What Questions Do VCs Really Ask Startups?

I remember when I was at school (for all you jokers out there, no, it was not that long ago) and I was studying French and Spanish. The hardest element for me was always the oral questioning element. Then one day, my professor revealed the questions ahead of time. Suddenly, the whole game changed and I could approach the process with clarity and positivity. So I thought I would do the same for founder conversations with VCs and the standard template that most investors run through with founders. *Personal notes in italics.

1. Team

·       Who is your team? What is their experience (VCs like logos, it gives them confidence. No one ever got fired for buying IBM!) Why have they chosen this problem to pursue?

·       Who are the 2-3 key hires you need to make for the company?

·       How do you plan to scale the team in the next year? What do you want the culture to be? How do you look to retain that culture with the scaling process? (What specifically will you do to retain this?)

·       Why is your team uniquely qualified to solve this problem? What unique insight do you have?

2. Market and business model

·       What problem are you addressing? What is the process to solving this problem?

·       What is your business model? How will you make money? What is the size of your market? (This is the market from which you will extract direct value. Please be as specific as possible. It is a misconception VCs like huge markets. I like founders that present tiny market opportunities with expansion opportunities available.)

·       What is the current solution and who are the competition? What is your competitive advantage? (Why will you beat them?)

·       What fundamental changes (infrastructure or societal) mean now is the right time for this problem to be addressed?

·       What is the market structure and dynamics? How do these dynamics map against your strategy?

·       What are your customer unit economics (CPA, churn, LTV. For guidance, a 3-1 LTV/CAC ratio is the minimum. I always look for 4-5.)

3. Product

·       What problem are you solving? More importantly why do users care? How does your product change the current work flow used by people feeling this pain point?

·       What are your major product milestones that are coming? What have been the big learnings from the early versions and feedback of the product?

·       What are the 2-3 key things your product lacks?

·       Product demo - show me a demo

·       Product traction. What are the key metrics of use of the product? How have the numbers been changing recently? Are there any inflection points? What are the catalysts for this?

4. Distribution

·       How are you going to get your product into users hands? Is this an SEO, SEM, viral, radio ads, direct mail, PR, other based business? (The best network effects are those that have, dare I say it, inherent network effects. Think LinkedIn, eBay etc etc.)

·       What is your customer acquisition costs (CAC) and average revenue per user (ARPU)?

·       What advantage if any do you have for distribution? (This is particularly important for me as I believe traditional publishing platforms is now a “pay to play model”. The more cash you plough in, the more you get out. Therefore, I look to circumvent the traditional publisher > retailer hegemony and build a direct relationship with customers where you own that relationship.)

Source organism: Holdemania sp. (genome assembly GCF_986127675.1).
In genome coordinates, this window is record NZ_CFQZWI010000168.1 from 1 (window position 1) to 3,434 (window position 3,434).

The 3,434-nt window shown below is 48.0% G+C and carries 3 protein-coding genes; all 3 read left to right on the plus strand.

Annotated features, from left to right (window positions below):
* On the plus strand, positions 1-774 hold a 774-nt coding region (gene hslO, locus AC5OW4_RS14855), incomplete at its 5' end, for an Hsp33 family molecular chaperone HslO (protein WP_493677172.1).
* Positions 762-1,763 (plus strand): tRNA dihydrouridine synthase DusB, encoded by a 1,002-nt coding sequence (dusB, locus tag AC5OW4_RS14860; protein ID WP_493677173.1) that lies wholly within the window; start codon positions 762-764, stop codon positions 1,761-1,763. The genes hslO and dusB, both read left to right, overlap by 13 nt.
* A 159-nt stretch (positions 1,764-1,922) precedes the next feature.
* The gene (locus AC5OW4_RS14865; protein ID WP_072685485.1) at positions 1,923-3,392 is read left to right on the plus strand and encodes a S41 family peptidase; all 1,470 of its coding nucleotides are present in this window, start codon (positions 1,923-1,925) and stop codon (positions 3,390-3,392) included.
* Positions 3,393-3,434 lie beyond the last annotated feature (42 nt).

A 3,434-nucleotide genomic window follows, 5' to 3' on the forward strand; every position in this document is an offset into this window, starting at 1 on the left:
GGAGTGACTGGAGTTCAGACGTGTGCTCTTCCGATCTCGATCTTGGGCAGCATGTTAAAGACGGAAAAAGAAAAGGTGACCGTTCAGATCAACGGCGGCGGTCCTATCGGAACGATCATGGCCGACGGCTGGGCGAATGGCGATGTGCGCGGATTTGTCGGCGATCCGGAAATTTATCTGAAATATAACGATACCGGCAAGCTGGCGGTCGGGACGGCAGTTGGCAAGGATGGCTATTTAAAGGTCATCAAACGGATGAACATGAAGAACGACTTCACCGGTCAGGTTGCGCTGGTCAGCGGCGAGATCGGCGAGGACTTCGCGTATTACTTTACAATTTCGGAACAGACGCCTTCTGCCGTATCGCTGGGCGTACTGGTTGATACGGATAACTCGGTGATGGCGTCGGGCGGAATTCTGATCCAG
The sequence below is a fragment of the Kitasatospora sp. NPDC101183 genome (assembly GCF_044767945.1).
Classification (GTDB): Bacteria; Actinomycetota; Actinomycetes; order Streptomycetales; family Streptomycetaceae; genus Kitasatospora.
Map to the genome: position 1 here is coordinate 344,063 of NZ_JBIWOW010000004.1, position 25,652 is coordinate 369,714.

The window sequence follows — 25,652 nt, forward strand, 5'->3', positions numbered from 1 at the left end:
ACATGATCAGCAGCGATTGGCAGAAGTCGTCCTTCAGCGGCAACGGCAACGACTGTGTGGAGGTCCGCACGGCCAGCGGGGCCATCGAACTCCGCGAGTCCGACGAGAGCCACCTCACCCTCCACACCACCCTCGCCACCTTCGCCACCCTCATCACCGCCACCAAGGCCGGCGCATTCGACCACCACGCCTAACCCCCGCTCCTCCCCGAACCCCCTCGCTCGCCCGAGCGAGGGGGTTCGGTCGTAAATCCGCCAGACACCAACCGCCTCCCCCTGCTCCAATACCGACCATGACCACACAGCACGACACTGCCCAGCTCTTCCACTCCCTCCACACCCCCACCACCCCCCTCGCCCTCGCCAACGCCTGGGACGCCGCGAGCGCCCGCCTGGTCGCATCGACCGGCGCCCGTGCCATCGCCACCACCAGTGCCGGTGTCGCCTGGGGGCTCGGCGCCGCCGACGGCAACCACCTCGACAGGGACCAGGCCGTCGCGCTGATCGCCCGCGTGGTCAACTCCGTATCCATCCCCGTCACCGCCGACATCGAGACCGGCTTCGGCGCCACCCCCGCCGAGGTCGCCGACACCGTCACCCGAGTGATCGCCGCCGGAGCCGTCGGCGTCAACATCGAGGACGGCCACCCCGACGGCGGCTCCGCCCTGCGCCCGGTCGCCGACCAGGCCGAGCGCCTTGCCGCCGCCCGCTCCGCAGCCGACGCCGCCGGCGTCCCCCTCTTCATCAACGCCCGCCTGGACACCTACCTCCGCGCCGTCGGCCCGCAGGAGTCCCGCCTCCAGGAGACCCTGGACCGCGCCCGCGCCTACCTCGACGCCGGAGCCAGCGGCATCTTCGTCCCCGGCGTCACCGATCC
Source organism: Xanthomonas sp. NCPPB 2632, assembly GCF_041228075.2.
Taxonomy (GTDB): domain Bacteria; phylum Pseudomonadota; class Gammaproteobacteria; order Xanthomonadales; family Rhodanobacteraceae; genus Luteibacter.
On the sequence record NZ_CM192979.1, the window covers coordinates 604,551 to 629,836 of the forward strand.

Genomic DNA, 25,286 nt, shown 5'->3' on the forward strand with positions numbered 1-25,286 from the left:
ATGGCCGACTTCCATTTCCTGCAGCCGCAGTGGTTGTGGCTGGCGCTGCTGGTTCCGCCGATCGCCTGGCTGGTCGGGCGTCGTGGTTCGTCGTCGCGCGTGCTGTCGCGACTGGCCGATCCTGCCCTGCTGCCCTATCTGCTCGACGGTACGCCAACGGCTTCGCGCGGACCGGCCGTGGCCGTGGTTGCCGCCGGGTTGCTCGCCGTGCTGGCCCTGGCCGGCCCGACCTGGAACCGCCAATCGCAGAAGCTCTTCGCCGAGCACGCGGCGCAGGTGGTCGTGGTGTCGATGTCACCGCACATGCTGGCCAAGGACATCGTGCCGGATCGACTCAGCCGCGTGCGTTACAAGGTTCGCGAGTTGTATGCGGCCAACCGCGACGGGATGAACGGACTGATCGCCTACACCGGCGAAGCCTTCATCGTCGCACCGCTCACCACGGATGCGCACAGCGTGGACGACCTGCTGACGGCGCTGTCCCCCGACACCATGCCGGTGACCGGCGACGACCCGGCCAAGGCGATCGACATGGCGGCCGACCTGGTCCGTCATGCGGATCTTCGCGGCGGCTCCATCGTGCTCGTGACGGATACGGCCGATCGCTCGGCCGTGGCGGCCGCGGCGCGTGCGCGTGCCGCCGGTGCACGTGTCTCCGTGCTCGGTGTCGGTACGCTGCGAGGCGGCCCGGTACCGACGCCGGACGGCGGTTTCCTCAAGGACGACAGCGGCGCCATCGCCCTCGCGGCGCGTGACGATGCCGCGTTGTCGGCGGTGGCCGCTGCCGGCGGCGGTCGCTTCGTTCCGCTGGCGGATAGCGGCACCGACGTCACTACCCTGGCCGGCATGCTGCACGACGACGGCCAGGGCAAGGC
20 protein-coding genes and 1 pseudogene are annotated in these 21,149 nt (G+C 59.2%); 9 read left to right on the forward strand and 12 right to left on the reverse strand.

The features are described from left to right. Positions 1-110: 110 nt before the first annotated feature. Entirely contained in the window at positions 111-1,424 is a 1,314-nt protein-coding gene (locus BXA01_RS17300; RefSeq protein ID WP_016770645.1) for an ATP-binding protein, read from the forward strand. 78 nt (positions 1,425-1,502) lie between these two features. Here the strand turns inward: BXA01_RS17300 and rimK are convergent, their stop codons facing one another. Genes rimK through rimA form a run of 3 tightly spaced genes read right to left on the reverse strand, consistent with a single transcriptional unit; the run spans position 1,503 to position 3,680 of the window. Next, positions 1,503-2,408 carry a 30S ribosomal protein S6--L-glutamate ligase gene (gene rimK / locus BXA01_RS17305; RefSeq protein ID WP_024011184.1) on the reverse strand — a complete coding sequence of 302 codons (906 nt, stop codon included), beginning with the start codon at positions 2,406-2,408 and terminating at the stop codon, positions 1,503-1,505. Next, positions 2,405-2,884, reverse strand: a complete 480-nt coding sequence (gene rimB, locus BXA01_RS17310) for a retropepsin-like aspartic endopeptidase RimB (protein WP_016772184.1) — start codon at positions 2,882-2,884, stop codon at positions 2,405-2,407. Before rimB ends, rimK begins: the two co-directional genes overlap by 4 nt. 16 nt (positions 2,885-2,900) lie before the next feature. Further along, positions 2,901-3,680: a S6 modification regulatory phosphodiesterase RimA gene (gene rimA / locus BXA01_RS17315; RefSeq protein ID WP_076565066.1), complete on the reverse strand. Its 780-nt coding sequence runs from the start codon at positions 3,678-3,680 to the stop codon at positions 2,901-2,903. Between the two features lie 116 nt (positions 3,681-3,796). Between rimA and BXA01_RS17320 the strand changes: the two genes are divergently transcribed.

·       How has distribution worked so far? (If at seed, provide evidence from a small cohort, micro-test. YOU MUST COME WITH SOME DATA.)  What has worked/not worked?

·       What do you plan to do next for distribution?

5. Fundraise and financials

·       How much runway will the capital give you? (If you say under 18 months, I start to get nervous. I am not quite Jeff Clavier in long term thinking but if there is sufficient liquidity, aim for 24 months).

·       How much dilution will you give up?  What is your pre-money target range? (Founders, if you do not know pre and post money valuation meaning, not to worry but buy this and you will learn fast.)

·       What will you use the capital you are raising for? What product milestone will the capital get you to?

·       What are your basic financial projections? Do these match the prior discussions on growth and traction? (Do not allow for growth and traction reports that do not align with financials. This creates an atmosphere of distrust and hesitation on behalf of the VC).

6. End game

·       If all the stars align, what is the ultimate outcome? Does this outcome excite me? (I was recently pitched hairdresser software. If all the stars align it will be used in every hairdresser in the UK. This does not excite me.)

·       Does the founder want to work with me? (If so, time to make some mojitos!)

I think for me it is always extremely important in initial conversations to build a strong sense of rapport with founders. This is our first date and I want them to like me. With that in mind, I look to integrate this framework in some sense or another into the natural conversation flow. This should not feel like a Q&A. The best pitch is a discussion. Founders remember, the VC industry would not exist without you. Enter the conversation with confidence and passion for your business.


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